5 million ETH is now locked up in the Ethereum 2.0 deposit contract

By Shaurya Malwa

5.2 million ETH are now locked up in the Ethereum 2.0 contract, data from on-chain analysis tool Dune Analytics shows. The lock-up is part of the network’s shift from a ‘proof of work’ (PoW) consensus design to a ‘proof of stake’ (PoS) one.

What does data show

As per Dune Analytics, over 27,000 ‘unique’ depositors have locked up the 5.2 million ETH in the ETH 2.0 deposit contract—using up a total of 108,605 transactions to make this possible.

The amount is nearly 1,000% bigger than ETH 2.0’s 524,000 ETH threshold (the minimum amount to signal and greenlight a move to staking). Data shows big transfers to the ETH 2.0 deposit contract in the past week, with 125,000 ETH getting transferred on May 26 alone.

Meanwhile, while the lockups show great anticipation for 2.0, the network is yet to decide on further details. All ‘stakers’ currently do not earn any interest on their locked up ETH, and any estimates of annual yields remain unknown. The staked amounts cannot be taken out either.

Image: Dune Analytics.

Understanding the Ethereum shift

PoS networks rely on node owners, called ‘validators,’ who ‘stake’ a certain amount of tokens on a crypto network to validate transactions and process on-chain interactions. These are unlike PoW networks, which rely on intensive computing rigs that conduct millions of calculations each second to keep the network running.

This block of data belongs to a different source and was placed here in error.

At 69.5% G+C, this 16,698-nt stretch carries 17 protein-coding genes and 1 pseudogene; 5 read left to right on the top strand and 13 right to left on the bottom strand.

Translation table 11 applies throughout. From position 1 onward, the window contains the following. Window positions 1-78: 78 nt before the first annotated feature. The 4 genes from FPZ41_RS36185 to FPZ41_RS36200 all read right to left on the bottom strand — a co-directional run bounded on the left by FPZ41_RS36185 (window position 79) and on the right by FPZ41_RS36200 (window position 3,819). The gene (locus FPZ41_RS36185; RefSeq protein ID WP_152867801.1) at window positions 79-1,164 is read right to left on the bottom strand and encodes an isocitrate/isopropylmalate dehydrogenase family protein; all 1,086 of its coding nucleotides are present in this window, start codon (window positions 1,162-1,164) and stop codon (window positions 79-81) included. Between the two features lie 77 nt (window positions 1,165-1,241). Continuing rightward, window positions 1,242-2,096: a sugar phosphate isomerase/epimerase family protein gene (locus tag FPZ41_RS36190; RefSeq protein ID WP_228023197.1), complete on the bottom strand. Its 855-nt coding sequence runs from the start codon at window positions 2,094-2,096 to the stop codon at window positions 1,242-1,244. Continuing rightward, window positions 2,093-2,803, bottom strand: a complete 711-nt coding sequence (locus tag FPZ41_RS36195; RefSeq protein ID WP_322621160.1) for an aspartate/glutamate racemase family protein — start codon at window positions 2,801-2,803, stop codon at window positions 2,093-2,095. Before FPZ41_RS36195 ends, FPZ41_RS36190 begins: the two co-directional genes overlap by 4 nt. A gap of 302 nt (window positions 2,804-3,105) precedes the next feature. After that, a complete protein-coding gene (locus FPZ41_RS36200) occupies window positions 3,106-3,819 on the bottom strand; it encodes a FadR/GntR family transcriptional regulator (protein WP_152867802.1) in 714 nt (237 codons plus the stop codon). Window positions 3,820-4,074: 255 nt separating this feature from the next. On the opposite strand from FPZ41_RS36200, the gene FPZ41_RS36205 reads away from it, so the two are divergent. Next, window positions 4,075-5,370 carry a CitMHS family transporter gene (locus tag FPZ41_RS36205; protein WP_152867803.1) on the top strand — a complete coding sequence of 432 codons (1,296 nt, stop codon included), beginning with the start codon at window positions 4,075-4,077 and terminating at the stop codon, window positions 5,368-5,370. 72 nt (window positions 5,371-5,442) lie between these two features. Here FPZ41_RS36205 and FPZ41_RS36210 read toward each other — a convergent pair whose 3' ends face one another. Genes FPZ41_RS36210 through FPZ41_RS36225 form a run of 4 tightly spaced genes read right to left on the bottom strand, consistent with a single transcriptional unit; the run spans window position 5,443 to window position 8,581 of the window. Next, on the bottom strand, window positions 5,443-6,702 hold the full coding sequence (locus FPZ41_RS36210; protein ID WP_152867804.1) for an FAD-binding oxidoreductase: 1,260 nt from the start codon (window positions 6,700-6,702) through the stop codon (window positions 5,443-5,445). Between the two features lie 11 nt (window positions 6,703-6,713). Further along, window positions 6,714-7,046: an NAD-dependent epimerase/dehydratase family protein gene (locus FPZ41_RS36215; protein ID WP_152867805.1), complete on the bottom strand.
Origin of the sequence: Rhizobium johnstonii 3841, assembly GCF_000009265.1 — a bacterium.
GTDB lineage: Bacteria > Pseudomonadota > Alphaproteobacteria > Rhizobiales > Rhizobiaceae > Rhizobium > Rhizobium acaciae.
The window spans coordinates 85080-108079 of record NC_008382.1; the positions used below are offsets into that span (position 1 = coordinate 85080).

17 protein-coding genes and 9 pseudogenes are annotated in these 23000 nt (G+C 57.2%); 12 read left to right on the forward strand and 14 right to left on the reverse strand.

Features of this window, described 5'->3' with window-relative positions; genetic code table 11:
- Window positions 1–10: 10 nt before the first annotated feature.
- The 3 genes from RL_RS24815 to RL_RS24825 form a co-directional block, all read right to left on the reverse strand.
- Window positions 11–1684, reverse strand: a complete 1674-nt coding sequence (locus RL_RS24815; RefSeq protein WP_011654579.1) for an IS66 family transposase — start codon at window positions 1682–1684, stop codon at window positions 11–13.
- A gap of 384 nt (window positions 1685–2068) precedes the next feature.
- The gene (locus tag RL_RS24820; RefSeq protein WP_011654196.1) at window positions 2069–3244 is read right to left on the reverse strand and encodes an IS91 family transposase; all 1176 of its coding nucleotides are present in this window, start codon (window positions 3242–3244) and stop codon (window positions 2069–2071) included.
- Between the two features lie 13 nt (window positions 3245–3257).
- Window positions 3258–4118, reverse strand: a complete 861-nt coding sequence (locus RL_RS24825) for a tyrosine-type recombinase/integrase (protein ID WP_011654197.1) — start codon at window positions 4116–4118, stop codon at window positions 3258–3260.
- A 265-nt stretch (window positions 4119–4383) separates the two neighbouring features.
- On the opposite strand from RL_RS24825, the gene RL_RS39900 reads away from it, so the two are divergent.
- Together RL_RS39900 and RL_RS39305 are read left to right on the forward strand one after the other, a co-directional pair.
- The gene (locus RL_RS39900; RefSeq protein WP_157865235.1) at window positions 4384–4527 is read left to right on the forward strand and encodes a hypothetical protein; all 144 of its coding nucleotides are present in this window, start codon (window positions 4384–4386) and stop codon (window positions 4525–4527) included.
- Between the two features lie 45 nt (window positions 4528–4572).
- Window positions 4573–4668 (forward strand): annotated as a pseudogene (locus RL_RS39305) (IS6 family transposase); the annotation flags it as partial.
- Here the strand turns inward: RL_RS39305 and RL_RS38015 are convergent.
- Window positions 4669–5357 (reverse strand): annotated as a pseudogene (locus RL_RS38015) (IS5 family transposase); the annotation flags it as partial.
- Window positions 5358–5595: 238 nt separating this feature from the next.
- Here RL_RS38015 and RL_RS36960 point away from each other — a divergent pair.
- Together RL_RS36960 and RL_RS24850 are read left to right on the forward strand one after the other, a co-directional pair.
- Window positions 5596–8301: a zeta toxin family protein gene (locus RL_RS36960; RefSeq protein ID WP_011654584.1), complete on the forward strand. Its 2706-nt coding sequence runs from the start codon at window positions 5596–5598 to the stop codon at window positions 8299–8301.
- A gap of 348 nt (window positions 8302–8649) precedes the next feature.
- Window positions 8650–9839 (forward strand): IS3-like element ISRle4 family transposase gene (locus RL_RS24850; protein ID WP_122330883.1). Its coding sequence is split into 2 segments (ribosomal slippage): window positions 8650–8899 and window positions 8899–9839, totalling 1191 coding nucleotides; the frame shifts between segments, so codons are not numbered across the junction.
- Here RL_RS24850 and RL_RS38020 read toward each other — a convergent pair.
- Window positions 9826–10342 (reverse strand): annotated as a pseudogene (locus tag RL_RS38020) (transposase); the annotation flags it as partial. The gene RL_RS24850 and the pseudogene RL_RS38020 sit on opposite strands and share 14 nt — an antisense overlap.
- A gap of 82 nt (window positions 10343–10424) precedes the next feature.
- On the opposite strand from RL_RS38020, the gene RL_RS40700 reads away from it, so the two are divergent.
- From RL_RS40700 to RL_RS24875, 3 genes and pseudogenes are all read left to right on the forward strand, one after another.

PoW, for its allegedly high energy usage, has received a rap in recent times. Environmental concerns have led to huge public criticism for networks like Bitcoin, the world’s largest cryptocurrency, with some like Tesla even dropping BTC payments due to these reasons earlier this year.

PoS networks change that. The absence of heavy machinery means the overall process is much cheaper and more ‘environmentally-friendly,’ while this type of consensus design also leads to an overall cheaper and faster network.

Ethereum’s headed towards that direction. The shift to 2.0 is, for some, one of the most historic changes to the network, one that can be proved with the amount of ETH locked up in the 2.0 contract.

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